As Dr. Rogers examined Bella she was making gentle adjustments to her muscles and structure. And she found things. Things no x-rays or ultrasounds or MRIs had been able to find.
First, was that Bella's right-side lameness likely stemmed from an injury in her right foot, not her shoulder. Jan had been saying that all along but the focus, and perhaps rightly so until ruled out, remained on her neck and shoulder.
Next Dr. Rogers found some issues in Bella's left shoulder which we pretty much expected. But traveling on, she also found potential issues in Bella's back and hips.
But as she examined and tweaked our little girl, Bella's panic subsided.
You could almost see her pain release as Dr. Rogers found spot after spot that needed adjustment. Bella's panting eased, her face softened, the shaking stopped. She still wasn't what anyone would call relaxed but for our crazy kid, the change was night and day.
As Dr. Rogers was working on Bella's hips though, Bella's agitation began to increase again and Dr. Rogers stopped, recognizing that Bella "was done" for the day.
We finished the visit with instructions on how to give Bella Adequan injections at home. (Jan gives the shot. Leslie manages the dog. Leslie does not do shots. Leslie could barely stomach the chiropractic adjustments.)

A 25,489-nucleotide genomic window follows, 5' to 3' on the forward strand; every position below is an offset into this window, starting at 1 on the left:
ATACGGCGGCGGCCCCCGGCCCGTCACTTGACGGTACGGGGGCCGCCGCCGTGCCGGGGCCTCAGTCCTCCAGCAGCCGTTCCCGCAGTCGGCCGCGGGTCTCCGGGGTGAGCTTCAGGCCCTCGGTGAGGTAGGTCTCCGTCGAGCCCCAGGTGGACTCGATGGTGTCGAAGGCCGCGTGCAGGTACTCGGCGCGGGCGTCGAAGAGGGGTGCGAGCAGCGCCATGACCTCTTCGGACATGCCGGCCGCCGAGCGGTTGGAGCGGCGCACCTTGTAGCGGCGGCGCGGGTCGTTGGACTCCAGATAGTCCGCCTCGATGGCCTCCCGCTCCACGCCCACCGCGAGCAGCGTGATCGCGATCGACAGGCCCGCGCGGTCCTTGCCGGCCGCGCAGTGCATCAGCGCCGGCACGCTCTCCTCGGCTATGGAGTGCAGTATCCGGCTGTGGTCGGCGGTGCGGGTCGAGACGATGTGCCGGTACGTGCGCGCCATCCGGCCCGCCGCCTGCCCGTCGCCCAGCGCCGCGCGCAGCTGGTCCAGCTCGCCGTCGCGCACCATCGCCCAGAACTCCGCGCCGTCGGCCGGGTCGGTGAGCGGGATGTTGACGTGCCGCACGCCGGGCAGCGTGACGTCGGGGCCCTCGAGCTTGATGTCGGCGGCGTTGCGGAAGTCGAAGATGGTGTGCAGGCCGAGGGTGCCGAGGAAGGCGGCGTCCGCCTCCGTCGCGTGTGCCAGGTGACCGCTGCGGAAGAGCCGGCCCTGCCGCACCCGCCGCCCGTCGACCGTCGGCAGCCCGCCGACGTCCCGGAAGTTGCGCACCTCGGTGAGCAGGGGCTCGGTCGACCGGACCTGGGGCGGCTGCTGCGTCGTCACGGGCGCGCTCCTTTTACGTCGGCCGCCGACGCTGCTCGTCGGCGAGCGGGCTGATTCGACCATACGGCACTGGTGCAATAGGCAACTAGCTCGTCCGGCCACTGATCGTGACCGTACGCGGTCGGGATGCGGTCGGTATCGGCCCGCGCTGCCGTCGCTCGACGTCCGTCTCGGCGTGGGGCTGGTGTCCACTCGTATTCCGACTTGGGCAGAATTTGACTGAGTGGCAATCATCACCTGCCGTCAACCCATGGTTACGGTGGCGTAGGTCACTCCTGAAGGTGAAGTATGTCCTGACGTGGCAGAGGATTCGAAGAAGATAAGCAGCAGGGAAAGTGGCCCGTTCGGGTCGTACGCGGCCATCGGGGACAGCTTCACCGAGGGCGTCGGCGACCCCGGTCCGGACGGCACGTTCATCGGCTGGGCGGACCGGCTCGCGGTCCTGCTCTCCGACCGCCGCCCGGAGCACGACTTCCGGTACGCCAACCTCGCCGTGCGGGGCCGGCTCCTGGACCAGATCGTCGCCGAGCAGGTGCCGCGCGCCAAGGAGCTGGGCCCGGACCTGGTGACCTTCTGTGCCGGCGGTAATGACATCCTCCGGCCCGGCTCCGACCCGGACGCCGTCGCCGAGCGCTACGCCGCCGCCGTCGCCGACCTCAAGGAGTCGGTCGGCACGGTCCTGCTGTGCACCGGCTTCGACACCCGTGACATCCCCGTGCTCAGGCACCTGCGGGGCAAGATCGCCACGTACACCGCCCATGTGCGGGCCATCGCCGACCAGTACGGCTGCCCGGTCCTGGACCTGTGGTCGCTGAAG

We see Dr. Rogers again on Thursday and I have a lot of questions to ask. I think I was just so happy to have a plan that didn't involve surgery and more medications that make Bella sick that I didn't ask for as much detail as I normally do.
Jan and I have also made some observations over the weekend that we'd like to bring up with the doctor. Until then, Bella is enjoying be free of crate rest and this lovely spring weather. Hopefully now that we've got her on a rehabilitative and healing path and we'll be able to get her pain in check soon.
And so another week has passed and mom hasn't posted anything - again. Good thing she had this pretty picture of me just hanging out there waiting to be shared to remind you all I still exist. Geesh, mom, get with it, will ya?
That's right, in front of God and everybody, Bella did the pancake move and not only refused to get out of the car, she plastered her 60 pound body to floor making Jan have to try and lift Miss Dead-Weight out. And it only got better from there. Did I say better? Yeah, I lied.
Once we finally got her inside the facility (an effort unto itself), Bella tried everything in her power to get outside again including pleading with her obviously horribly insensitive owners to take her home again by climbing into our arms and up on our shoulders. (Individually, of course. Double your horror, double your guilt.)
Bella did, much to her surprise, survive the event. And she was ridiculously happy to learn we did, indeed, come back for her. She was so excited in fact that she tried to do zoomies in the car. This might have actually worked if we had a Hummer, but we don't. We have a Mini Cooper. :?